am8b21273_si_001.pdf (791.42 kB)
Download file

Deliberate Modification of Fe3O4 Anode Surface Chemistry: Impact on Electrochemistry

Download (791.42 kB)
journal contribution
posted on 01.05.2019, 00:00 authored by Lei Wang, Lisa M. Housel, David C. Bock, Alyson Abraham, Mikaela R. Dunkin, Alison H. McCarthy, Qiyuan Wu, Andrew Kiss, Juergen Thieme, Esther S. Takeuchi, Amy C. Marschilok, Kenneth J. Takeuchi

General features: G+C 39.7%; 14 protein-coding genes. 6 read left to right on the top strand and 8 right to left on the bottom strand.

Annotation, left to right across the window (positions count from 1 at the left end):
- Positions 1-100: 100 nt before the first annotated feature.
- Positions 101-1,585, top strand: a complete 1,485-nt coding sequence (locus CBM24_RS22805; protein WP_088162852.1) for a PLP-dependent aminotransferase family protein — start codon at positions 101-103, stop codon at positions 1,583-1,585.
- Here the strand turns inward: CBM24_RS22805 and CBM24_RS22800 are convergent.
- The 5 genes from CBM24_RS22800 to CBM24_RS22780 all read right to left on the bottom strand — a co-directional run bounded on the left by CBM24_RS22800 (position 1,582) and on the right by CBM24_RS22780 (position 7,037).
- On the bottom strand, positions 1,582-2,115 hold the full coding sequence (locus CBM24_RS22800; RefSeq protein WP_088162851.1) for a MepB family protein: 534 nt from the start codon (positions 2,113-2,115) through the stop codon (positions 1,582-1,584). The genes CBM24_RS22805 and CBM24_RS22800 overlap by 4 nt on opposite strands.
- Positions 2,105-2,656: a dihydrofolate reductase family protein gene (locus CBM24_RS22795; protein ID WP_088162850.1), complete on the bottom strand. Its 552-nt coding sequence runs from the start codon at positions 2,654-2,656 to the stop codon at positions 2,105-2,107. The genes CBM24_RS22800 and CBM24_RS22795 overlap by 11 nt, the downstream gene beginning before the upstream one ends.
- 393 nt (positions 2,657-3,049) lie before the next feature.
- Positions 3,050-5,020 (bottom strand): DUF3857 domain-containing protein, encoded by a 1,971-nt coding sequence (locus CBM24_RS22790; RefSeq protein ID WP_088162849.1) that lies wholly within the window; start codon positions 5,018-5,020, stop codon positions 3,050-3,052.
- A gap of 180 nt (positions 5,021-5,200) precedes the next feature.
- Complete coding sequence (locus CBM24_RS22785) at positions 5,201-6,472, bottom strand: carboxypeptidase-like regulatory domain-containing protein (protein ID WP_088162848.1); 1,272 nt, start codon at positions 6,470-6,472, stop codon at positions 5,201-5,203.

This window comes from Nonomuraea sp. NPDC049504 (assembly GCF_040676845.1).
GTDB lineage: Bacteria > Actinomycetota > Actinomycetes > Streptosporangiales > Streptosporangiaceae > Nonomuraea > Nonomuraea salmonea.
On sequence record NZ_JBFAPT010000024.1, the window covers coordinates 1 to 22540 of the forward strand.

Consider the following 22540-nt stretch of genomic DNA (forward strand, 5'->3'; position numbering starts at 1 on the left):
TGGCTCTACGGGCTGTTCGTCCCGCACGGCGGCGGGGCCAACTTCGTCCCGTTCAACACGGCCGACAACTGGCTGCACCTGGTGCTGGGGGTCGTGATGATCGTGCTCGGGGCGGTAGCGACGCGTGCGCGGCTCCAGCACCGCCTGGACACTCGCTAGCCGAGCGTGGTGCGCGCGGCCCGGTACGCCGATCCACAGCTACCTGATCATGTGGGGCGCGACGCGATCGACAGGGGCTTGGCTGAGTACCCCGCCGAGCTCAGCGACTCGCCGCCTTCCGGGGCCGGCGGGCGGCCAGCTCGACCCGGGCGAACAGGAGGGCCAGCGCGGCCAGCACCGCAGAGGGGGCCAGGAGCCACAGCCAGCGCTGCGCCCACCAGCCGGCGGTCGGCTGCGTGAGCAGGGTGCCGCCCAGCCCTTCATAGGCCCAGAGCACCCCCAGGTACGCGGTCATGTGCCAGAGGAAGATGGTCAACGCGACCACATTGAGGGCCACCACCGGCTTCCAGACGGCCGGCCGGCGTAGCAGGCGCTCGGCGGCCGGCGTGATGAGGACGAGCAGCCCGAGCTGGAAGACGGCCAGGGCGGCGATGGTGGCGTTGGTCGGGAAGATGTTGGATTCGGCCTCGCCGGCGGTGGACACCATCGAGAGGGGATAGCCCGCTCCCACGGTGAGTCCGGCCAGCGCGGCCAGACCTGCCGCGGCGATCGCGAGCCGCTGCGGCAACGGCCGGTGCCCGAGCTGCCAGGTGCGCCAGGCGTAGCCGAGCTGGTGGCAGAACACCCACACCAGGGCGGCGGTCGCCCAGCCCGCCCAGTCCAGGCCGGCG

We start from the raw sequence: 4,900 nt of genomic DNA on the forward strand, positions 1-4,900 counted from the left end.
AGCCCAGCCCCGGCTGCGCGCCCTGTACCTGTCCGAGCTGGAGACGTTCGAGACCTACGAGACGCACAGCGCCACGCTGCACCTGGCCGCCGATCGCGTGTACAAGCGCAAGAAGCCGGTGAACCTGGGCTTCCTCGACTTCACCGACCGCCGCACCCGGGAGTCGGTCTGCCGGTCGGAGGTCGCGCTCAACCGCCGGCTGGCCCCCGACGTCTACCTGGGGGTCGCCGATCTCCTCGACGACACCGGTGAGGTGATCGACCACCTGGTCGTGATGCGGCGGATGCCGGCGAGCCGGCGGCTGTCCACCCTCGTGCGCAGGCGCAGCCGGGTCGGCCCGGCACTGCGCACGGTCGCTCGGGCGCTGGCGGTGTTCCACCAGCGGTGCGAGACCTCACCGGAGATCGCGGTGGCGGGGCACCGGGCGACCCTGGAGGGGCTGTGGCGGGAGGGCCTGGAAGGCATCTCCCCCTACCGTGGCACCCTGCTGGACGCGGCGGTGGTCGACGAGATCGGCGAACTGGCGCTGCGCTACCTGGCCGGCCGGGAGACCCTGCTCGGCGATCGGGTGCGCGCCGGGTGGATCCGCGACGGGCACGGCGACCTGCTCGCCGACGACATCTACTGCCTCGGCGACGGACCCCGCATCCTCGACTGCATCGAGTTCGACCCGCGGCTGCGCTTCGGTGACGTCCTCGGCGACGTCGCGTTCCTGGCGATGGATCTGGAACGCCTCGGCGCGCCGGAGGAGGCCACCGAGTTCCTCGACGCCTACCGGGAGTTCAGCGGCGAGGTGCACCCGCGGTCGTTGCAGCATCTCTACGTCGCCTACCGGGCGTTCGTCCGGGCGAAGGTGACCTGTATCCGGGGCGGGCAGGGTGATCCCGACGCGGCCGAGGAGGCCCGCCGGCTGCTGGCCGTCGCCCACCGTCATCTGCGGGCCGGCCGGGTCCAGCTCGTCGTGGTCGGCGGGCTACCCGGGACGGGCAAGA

Fe3O4 nanoparticles (NPs) with an average size of 8–10 nm have been successfully functionalized with various surface-treatment agents to serve as model systems for probing surface chemistry-dependent electrochemistry of the resulting electrodes. The surface-treatment agents used for the functionalization of Fe3O4 anode materials were systematically varied to include aromatic or aliphatic structures: 4-mercaptobenzoic acid, benzoic acid (BA), 3-mercaptopropionic acid, and propionic acid (PA). Both structural and electrochemical characterizations have been used to systematically correlate the electrode functionality with the corresponding surface chemistry. Surface treatment with ligands led to better Fe3O4 dispersion, especially with the aromatic ligands. Electrochemistry was impacted where the PA- and BA-treated Fe3O4 systems without the −SH group demonstrated a higher rate capability than their thiol-containing counterparts and the pristine Fe3O4. Specifically, the PA system delivered the highest capacity and cycling stability among all samples tested. Notably, the aromatic BA system outperformed the aliphatic PA counterpart during extended cycling under high current density, due to the improved charge transfer and ion transport kinetics as well as better dispersion of Fe3O4 NPs, induced by the conjugated system. Our surface engineering of the Fe3O4 electrode presented herein, highlights the importance of modifying the structure and chemistry of surface-treatment agents as a plausible means of enhancing the interfacial charge transfer within metal oxide composite electrodes without hampering the resulting tap density of the resulting electrode.